Stand up to cardiovascular disease in your workplace
Almost half of women (45%) and almost two fifths of men (37%) working in UK offices spend less than 30 minutes a day walking around at work, according to statistics released earlier this year.
A poll of 2,000 UK office workers found almost two fifths (38%) are so tied to their desks they’ve confessed to emailing someone right next to them, over half (52%) regularly eat lunch at their desk and almost a third (31%) sit for so long they even put off going to the toilet.
Almost eight in ten (78%) office workers surveyed feel they spend too much time sitting down at work, and two thirds (66%) say they are significantly less active at work than at home.
Sedentary behaviour can increase your risk of developing type 2 diabetes and dying prematurely from cardiovascular disease. It has also been associated with obesity and weight gain, a key risk factor for coronary heart disease. Yet statistics show the average person sits for almost nine hours a day and almost 70% of an office worker’s average sitting time is at work.
Lisa Young, Project Manager for our Health at Work programme, said: “We’re all guilty of being too glued to our screens sometimes, but too many of us are tied to our desks at work, which could be increasing our risk of developing cardiovascular disease. That’s why we want workers to get up and get moving”
Most of us know that being active is good for our health. But more evidence is emerging that even if you exercise regularly, spending a lot of time sitting down can be bad for you. Sitting for long periods is also associated with poor mental health, such as depression (although it can be difficult to separate cause and effect), and often people feel their minds are working better when they sit less.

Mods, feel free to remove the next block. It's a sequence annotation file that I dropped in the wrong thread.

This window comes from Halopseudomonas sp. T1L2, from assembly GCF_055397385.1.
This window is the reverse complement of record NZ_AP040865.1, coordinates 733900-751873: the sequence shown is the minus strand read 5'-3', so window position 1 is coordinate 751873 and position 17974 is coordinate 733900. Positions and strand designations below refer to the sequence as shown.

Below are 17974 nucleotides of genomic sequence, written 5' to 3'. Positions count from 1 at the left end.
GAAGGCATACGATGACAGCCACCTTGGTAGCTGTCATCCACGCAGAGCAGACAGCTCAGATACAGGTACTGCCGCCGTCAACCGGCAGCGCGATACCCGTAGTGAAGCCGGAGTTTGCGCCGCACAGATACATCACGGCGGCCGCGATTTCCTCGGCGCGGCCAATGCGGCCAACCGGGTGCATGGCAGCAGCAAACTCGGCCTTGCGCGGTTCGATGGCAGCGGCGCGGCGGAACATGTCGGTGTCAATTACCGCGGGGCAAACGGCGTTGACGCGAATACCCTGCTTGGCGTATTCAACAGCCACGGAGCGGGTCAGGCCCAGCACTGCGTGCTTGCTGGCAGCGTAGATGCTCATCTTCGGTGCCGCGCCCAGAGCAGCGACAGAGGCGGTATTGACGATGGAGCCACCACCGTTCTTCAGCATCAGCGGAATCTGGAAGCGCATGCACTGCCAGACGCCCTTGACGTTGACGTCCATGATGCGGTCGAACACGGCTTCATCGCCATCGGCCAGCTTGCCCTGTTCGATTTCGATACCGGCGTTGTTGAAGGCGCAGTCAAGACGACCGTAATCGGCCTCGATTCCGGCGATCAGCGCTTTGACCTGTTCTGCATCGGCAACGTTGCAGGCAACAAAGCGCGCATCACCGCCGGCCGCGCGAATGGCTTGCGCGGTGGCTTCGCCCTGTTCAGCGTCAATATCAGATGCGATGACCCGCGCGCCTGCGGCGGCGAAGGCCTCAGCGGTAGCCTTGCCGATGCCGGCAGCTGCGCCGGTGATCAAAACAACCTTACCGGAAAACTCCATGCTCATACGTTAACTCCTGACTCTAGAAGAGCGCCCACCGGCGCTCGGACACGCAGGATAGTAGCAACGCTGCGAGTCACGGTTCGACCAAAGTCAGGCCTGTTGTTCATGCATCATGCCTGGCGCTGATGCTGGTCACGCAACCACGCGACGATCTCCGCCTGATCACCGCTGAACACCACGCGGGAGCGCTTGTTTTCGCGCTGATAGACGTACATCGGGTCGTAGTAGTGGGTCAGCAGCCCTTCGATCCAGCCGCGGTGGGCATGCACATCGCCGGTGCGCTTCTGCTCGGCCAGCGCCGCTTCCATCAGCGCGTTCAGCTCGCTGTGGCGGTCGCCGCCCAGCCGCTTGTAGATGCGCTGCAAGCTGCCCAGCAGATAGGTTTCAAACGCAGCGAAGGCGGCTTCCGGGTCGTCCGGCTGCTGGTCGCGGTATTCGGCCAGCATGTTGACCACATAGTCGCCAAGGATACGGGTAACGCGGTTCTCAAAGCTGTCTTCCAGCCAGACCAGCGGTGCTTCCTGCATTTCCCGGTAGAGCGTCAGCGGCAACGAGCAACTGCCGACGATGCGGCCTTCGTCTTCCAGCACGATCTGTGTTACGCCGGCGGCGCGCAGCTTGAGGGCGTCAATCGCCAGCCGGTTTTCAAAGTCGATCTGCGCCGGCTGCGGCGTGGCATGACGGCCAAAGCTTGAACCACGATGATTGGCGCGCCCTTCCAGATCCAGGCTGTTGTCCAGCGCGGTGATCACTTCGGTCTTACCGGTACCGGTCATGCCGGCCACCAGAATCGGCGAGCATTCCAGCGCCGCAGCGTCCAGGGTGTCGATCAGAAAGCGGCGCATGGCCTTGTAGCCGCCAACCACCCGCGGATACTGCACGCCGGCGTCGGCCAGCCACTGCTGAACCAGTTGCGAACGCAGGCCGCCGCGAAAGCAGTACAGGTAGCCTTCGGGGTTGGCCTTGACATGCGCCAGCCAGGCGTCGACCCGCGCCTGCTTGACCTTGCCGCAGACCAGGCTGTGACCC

The term refers to a group of behaviours that occur when sitting or lying down while awake and that typically require low energy expenditure. Examples include sitting while at work or home; watching television; using a computer or playing video games (unless it is ‘active’ gaming, such as Wii Fit); reading; sitting while socialising with friends or family; and sitting in a car or bus.
Change of behaviour
This is still an emerging area of research, so we don’t know exactly how much sedentary behaviour is too much, but current Department of Health guidelines say we should reduce the time we spend sitting.
Claire Higgins discovered the benefits when she took part in a workplace pedometer challenge. She has a desk-based job that she mostly does from home. Taking part in the challenge made her, and her colleagues, realise how much time she spent sitting down. She says: “We all enjoyed the challenge, but it was an eye-opener in terms of the lack of activity we do during working hours. We now know that we need to make a conscious effort to get up and away from the desks every so often to walk for a few minutes.”
You can stand for at least the first 15 minutes of every meeting, buy standing desks, or put your laptop at standing height. If you have a wireless phone headset, you can stand up and walk whilst speaking.
5 tips for reducing sedentary behaviour
- Take regular breaks from looking at a screen – walk away from your computer screen at regular intervals.
- Stand instead of sitting when you can- try it for short periods in meetings, at your desk or while on the phone.
- Stand up at work – walk over to colleagues instead of emailing or phoning them.
- Plan in some active time when you are usually sedentary- get outdoors during your lunchbreak
- Set time limits on sedentary behaviour – ban yourself from reading emails or using the internet for a certain period in the day.
Find more advice on getting your workplace on its feet on BHF’s Health at Work pages
Written by Rebekah Stackhouse, Heart Health Project Officer – Prevention, British Heart Foundation
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